The Russian parliament has just passed a law which makes it an offence to insult  the state or its symbols.  The offence is punishable by a fine or a period of administrative detention of 15 days.
To put this new law in content – the punishment of 15 days administrative detention is already on the statute book and is used for such crimes as repeatedly holding unauthorised rallies.
It is also worth pointing out to British readers who may not be aware of this that in Russia respect for the state instituions is in reality something which is held as important by people. Laws aside, most people simply have a value system by which showing disrespect to the state and its symbols is unthinkable. Most Russians would find the level of disrespect which is considered perfectly normal to show towards the institutions of state in Britain, for example in TV shows, as shocking. This is how it is. A different culture and a different value system. The law being enacted (by the elected Parliament) does what good laws do – it codifies the accepted customs of the people. Whereas people who are not familiar with Russia might easily be forgiven for not appreciating the cultural and social context in which this law has been passed it is not clear how this point can pass by British ‘journalists’ who reside in Moscow.
When Guardian propagandist Marc Bennetts (and no doubt other Western journalists) reports on this law as part of a wider narrative about a supposed clampdown on freedom in Russia by some sort of supposed Putin dictatorship the only explanation is he is being deliberately misleading – either that, or despite the fact that he lives in Moscow, Marc Bennetts has no awareness of the culture in which he lives. (We don’t need to have recourse to any particularly sinister explanations; no doubt he is just producing the copy which his editor wants).
The alternative explanation is that this is part of a wider drive to use the law to strengthen the cohesion of Russian society. Similar laws concern making extremists statements online and (in a bill related to this one) spreading false information which engenders society. This latest bill is part of this drive. This measures in this drive reflect the views of many voters. The measures are debated in parliament and have been subject to criticism and re-evaluation. (The overuse of the law on making extremists statements online has been a subject for open debate within Russia. ) None of this fits the overly simple “Putin is a dictator who is suppressing freedom” story line favoured by e.g. The Guardian. So; it isn’t reported.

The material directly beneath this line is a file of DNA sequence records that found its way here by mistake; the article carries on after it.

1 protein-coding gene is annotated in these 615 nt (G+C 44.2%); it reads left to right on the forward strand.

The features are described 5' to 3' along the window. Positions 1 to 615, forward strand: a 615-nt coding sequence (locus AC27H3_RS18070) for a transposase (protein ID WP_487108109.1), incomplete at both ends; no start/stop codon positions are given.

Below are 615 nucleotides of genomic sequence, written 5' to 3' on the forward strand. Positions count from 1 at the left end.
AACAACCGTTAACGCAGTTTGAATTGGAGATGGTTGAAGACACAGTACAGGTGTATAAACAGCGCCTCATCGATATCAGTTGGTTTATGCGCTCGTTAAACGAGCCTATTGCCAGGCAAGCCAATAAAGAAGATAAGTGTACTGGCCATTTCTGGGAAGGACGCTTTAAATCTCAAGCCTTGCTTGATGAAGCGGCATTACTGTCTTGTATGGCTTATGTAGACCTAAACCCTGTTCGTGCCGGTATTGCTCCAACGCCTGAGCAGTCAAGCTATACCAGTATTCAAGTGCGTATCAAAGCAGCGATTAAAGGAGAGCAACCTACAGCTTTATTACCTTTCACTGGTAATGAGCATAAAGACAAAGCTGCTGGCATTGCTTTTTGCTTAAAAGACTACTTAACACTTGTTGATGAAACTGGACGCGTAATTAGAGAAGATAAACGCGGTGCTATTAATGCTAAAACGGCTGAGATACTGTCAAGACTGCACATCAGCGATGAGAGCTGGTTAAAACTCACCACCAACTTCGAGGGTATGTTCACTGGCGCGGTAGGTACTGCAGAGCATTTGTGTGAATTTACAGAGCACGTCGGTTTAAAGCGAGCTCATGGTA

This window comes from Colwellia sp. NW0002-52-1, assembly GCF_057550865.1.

Whether or not society can be strengthened by such laws and whether or not you can legislate extremism and (as it might be seen in Russia) anti-social and socially disruptive forces out of existence is another question. Perhaps there is too blind a faith in the power of legislation here. But the way this news is packaged up for consumption in the West renders it essentially “fake news”.
It is worth adding that insulting the symbols of the state is an offence in many countries. In France it is apparently an offence to insult the flag or national anthem. In certain contexts this can result in a jail term of 6 months  – far more we can note than the 15 days administrative detention in Russia. But the insatiable desire in the Western media to misrepresent Russia will ignore all context. A few facts are extracted and fed to the British public through the template marked “Putin bad / Russia dictatorship we can’t wait to get our hands on their resources”.
1. The word used in Russian media is оскорбление which is translated as “insult, offence, affront, outrage, abuse”.